“Socialism” has broken the power of the critic, upon whom you had to rely in the old days not only to know what was good, but what existed – if nobody reviewed an album by an artist with no advertising budget, it vaporized, barring a word-of-mouth sensation, but even that had to be distributed across the network of music writers first. I used to rampage through (pre-metal) Creem, Rolling Stone, Maximumrocknroll (whose vast letters section was perhaps the original musical social network), to find what was out there. There was nowhere to hear a one-minute sample of a song, save possibly at the record store. We were fortunate in Reno to have Mirabelli’s Music City, run by two brassy blond twin older ladies, which carried albums by X and Gang of Four and early Clash as a matter of course – I wonder if there was some punk prodigy doing the buying, or if they just ordered everything that got reviewed in the bigger music mags. Music was an adventure, not to get all “journey is the reward” or some such mystical hoo-hah. I remember the two times the hair stood up on the back of my neck in a record store – the first time I heard the Eurythmics “Sweet Dreams” in Mirabelli’s, and the first time I heard Sinead O’Connor’s “Troy” in Tower Records on Market in SF. That was admittedly “socializing” the music on the smallest scale, whoever was in charge of the turntable exposing the rest of us to greatness, and we “socialized” music amongst ourselves via mixtapes. As the one making the most money as a clerk in an office, I ended up the tastemaker because I bought more records than anyone else in my circle and shared the results. But whether it was someone else playing the song for me or me buying it “blind” and just listening to the whole album, open-eared and open-minded, there was a wide-openness to the experience that gets lost when you start relying on the “wisdom of crowds” to tell you how much you’ll like something similar to what you already like.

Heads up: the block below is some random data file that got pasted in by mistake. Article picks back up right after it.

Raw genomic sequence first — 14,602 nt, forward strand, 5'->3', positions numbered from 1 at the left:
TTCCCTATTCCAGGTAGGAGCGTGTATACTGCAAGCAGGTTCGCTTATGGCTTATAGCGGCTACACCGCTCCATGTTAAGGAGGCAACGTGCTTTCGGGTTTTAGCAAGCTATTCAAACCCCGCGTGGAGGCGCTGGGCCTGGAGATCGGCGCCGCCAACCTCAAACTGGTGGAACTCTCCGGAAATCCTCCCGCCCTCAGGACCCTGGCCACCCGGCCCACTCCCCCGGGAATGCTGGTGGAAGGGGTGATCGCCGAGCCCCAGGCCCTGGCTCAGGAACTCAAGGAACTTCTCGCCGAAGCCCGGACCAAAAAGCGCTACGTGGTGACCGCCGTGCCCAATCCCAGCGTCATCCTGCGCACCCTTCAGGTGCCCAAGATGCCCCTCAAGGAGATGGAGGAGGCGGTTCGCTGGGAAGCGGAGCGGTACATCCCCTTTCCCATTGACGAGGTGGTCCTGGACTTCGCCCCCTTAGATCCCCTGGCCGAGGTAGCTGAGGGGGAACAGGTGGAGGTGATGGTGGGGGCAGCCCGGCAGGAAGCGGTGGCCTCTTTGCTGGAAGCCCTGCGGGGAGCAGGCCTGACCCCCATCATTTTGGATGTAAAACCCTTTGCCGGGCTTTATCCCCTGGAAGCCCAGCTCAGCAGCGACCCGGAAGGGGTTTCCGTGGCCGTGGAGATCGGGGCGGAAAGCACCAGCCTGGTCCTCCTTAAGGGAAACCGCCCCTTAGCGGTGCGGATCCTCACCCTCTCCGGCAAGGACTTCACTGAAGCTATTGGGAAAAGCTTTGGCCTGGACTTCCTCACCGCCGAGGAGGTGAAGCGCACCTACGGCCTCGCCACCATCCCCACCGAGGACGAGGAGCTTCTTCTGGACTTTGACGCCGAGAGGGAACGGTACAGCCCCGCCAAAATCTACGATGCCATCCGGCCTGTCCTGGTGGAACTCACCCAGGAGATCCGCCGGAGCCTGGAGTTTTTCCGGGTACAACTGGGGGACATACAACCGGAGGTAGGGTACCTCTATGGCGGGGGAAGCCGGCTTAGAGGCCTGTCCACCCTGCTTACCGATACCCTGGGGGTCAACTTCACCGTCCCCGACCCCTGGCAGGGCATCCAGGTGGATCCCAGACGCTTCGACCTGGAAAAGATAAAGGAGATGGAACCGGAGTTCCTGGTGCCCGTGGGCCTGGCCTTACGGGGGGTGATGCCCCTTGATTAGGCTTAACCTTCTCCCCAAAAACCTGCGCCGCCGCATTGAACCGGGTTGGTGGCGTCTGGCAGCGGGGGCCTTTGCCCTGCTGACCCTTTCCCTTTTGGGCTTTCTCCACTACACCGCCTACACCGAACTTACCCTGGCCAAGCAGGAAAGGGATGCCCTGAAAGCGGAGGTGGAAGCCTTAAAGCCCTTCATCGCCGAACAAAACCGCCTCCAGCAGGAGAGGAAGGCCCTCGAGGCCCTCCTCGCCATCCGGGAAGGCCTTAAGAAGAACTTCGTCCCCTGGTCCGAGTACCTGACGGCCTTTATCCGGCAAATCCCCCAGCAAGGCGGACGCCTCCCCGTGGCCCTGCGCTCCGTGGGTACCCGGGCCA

Software is still not that good with taste – for instance, the Jack Reacher books by Lee Child are absolutely five-star experiences, fast and gritty and lean and fun. But rate these books “five stars” on Amazon and you get recommended the (literally) assembly-line produced crap of “James Patterson,” who doesn’t even write his own books. Child writes popular thrillers, and so does Patterson, but Patterson is shite. I resisted buying Child’s books for a long time because I thought they were “like” the rest of the boilerplate crap airplane reading out there on the “thriller” shelf. Only going out on that limb and experimenting (thanks to the consistent enthusiasm of the Times’ Janet Maslin for his work) let me find that outlier.
The tripod on which taste has been built has always been threefold – your friends share what they love with you, critics you like and trust expose you to new things, and then there’s what you discover yourself, sometimes “by accident on purpose.” Sites like Zune and Rhapsody and others which allow you unlimited access free you of the financial risk of buying (unreturnable) stuff you might not like, and therefore free you to expand your musical horizons, but by accident on purpose is easy to abandon when the network is the solution, and “items you’ll love” are already found for you.